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Science Adventures: Nature Activities for Young Children Paperback – May 1, 2008


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Product Details

  • Age Range: 3 and up
  • Paperback: 272 pages
  • Publisher: Gryphon House (May 1, 2008)
  • Language: English
  • ISBN-10: 0876590156
  • ISBN-13: 978-0876590157
  • Product Dimensions: 11 x 8.5 x 0.6 inches
  • Shipping Weight: 1.6 pounds (View shipping rates and policies)
  • Average Customer Review: 3.0 out of 5 stars  See all reviews (1 customer review)
  • Amazon Best Sellers Rank: #184,084 in Books (See Top 100 in Books)

Editorial Reviews

About the Author

Elizabeth Sherwood, Ed.D., is a regular contributor to the science section of Children and Families, a quarterly magazine for teachers published by the National Head Start Association. She has worked with both teachers and young children in a variety of early childhood settings, including early childhood special education, childcare, and state-funded pre-kindergarten. Robert Williams is the author of numerous books and articles addressing early childhood science and environmental education. He is in demand as a speaker and has traveled and conducted workshops throughout the United States, Asia, Europe, and Australia. He has also been a frequent guest on radio and television programs where he discusses science and environmental issues. Robert Rockwell is the author of numerous books and articles addressing early childhood topics, including science education, language and literacy, fitness and nutrition, and parent involvement. He has conducted workshops throughout the United States, Europe, and Australia. He has been a frequent guest on radio and television programs advocating for young children and their caregivers.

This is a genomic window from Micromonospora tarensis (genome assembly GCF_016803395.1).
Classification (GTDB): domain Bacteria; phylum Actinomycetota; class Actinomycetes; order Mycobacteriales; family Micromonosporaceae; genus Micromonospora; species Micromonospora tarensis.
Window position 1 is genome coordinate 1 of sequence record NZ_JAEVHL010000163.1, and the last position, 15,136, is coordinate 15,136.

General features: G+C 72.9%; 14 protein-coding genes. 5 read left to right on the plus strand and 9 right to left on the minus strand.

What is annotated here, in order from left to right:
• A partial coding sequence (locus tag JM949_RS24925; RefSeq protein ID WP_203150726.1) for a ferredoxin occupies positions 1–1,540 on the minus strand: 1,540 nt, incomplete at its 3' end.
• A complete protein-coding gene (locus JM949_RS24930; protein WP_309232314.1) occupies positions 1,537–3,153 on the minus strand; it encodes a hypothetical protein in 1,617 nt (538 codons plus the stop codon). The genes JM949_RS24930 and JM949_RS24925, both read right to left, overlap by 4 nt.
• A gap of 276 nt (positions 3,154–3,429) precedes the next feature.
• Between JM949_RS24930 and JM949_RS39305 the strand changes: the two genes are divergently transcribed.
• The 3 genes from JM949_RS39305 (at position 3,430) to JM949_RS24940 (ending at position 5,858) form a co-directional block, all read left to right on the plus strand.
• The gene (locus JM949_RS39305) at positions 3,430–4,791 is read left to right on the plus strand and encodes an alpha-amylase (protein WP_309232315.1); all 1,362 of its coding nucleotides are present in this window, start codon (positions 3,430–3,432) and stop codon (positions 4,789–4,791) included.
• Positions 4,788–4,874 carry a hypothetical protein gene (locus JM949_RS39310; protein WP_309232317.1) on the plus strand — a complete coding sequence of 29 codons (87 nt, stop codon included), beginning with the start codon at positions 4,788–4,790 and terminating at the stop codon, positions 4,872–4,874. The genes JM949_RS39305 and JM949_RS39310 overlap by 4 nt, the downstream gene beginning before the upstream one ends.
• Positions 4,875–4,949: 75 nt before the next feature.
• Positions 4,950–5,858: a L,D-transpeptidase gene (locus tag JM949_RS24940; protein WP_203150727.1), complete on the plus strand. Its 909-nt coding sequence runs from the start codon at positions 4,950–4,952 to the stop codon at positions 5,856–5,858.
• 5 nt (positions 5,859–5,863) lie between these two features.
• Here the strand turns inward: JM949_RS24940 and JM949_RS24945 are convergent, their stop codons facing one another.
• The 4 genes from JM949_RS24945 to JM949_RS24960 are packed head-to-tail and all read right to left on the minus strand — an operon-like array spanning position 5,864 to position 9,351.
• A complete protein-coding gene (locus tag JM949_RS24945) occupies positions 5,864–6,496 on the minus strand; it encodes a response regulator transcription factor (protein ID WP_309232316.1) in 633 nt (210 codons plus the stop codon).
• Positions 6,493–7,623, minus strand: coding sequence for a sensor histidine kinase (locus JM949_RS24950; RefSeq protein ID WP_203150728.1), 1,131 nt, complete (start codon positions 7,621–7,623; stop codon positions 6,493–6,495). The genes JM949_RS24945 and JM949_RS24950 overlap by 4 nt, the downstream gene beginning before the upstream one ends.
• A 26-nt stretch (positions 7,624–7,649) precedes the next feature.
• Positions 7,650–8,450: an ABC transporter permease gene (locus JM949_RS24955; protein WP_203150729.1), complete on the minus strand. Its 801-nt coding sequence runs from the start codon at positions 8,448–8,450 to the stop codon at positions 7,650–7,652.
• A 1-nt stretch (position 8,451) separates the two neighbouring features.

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Most Helpful Customer Reviews

By Ember on September 10, 2013
Format: Paperback Verified Purchase
The book provides lots of easy-to-follow suggestions for science projects to do with children, and many of the ideas would, in fact teach young children lessons that would be valuable in the science world. However, it was not what I was expecting. First, the book was clearly written for a classroom rather than a family. Many of the lessons talk about having each child in the class do a particular thing. Many could be easily adapted to a family, but the book was not written for one. Secondly (and more importantly), the projects were largely not very interesting. The physical science chapter actually contained many good ideas, and I am interested in trying some of them out. In the other chapters though, not so much. Most of the projects focused on describing items in nature using all one's senses, classifying things by a particular characteristic, or learning to measure. It is true that the ability to observe, describe, measure, and classify are important in science, but they feel like homework. Science should be fun and exciting. It should be about making hypotheses and testing them and about learning new concepts and trying to figure out how the world works. That was more the kind of experiment I was hoping for here. I would hope that observing and measuring would come as a sideline to other things that get kids excited about science.
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